US voters focus more on political parties than race

Prime Minister Lee Hsien Loong, in making the point that race matters in an election, gave the example of the United States presidential election in 2008, saying that fewer than half of white Americans (43 per cent) voted for Mr Barack Obama, but 95 per cent of African-Americans cast their ballots for him ("Race still counts in politics and at the ballot box"; Monday).

I disagree that race made a big difference in the US election. A deeper examination reveals that Americans voted very much along party lines, rather than racial ones, in 2008.

African-Americans have, for a long time, voted overwhelmingly for Democratic Party candidates in presidential elections. For instance, Mr John Kerry, the Democratic candidate in 2004, won 88 per cent of the African-American vote, but only 41 per cent of the white vote, even though he is white.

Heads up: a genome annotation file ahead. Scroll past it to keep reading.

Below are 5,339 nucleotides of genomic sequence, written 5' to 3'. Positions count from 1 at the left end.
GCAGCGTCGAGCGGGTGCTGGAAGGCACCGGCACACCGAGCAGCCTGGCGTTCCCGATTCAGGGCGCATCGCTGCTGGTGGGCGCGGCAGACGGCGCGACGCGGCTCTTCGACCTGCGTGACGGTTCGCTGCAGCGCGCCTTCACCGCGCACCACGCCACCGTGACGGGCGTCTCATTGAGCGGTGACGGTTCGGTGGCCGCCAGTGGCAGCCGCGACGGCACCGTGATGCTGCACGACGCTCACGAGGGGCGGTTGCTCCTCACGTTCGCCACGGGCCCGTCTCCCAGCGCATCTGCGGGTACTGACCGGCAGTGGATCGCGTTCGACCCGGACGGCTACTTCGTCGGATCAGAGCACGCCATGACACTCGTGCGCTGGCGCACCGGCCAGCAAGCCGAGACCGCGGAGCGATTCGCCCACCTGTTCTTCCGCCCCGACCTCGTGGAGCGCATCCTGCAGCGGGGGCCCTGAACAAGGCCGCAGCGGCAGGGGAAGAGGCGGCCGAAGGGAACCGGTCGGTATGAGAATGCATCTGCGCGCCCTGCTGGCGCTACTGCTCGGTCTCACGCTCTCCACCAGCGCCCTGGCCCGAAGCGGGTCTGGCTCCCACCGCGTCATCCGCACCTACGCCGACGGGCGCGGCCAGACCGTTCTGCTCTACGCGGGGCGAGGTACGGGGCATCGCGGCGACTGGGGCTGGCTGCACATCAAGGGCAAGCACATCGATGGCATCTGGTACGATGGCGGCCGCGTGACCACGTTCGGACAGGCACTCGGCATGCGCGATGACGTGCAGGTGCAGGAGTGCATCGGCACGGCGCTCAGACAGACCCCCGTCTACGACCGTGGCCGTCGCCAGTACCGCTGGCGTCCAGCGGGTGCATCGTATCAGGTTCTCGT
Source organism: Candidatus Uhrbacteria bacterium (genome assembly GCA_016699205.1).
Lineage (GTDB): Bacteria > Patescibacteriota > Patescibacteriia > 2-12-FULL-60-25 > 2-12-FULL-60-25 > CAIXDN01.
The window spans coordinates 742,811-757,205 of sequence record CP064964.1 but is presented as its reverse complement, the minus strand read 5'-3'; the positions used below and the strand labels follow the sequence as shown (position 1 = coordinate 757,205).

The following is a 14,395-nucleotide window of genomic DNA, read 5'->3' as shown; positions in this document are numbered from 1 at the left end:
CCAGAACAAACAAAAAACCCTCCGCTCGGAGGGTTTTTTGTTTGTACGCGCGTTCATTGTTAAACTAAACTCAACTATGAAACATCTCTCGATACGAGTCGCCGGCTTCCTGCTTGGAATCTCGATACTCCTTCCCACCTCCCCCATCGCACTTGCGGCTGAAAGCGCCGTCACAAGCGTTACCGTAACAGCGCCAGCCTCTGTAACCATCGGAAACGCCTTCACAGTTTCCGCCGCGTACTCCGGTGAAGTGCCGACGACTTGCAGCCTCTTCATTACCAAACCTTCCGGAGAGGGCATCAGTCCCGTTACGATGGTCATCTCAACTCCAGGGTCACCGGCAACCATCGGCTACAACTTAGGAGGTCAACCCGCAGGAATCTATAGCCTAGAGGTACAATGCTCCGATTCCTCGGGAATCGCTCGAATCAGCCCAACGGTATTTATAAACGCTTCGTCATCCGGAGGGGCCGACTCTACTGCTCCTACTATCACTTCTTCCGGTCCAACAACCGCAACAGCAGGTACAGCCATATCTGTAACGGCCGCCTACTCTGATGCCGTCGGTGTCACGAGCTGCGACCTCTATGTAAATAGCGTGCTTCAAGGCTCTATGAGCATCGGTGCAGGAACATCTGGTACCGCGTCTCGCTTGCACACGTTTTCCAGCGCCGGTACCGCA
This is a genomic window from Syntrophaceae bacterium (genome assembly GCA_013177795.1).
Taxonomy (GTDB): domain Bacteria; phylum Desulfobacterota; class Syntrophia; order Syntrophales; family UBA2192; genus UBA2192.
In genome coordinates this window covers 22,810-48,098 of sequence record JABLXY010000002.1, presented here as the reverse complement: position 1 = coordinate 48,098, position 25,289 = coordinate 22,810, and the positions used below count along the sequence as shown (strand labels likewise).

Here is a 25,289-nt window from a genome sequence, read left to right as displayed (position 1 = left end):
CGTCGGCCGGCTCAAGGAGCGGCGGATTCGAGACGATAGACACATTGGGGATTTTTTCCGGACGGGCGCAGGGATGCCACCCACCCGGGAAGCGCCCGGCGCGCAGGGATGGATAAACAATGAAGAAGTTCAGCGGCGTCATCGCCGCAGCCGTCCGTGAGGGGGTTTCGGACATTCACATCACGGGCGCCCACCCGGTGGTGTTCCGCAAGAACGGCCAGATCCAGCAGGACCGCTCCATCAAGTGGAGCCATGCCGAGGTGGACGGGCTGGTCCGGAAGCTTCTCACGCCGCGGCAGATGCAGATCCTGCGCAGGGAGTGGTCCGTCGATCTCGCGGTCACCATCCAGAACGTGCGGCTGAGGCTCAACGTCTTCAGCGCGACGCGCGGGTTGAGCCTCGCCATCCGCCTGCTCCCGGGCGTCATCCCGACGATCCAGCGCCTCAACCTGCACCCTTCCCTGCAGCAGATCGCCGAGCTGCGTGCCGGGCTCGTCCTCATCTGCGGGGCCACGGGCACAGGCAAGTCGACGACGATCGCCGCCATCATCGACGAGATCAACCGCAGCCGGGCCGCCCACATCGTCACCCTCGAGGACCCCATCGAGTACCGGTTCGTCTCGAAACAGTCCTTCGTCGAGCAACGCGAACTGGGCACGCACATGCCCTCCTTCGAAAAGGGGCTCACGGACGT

Voters clearly focused on the individual and political party they believed were the best for their country.

I hope our Government gleans the right lesson from the US election.

I hope that Singaporeans will have the chance to choose a president from candidates of any race.

Surely we can be trusted to have the sense, maturity and patriotism to vote for a minority president if he is the best person for the job and the best choice for our country.

Tan Soon Meng

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A version of this article appeared in the print edition of The Straits Times on September 07, 2016, with the headline US voters focus more on political parties than race. Subscribe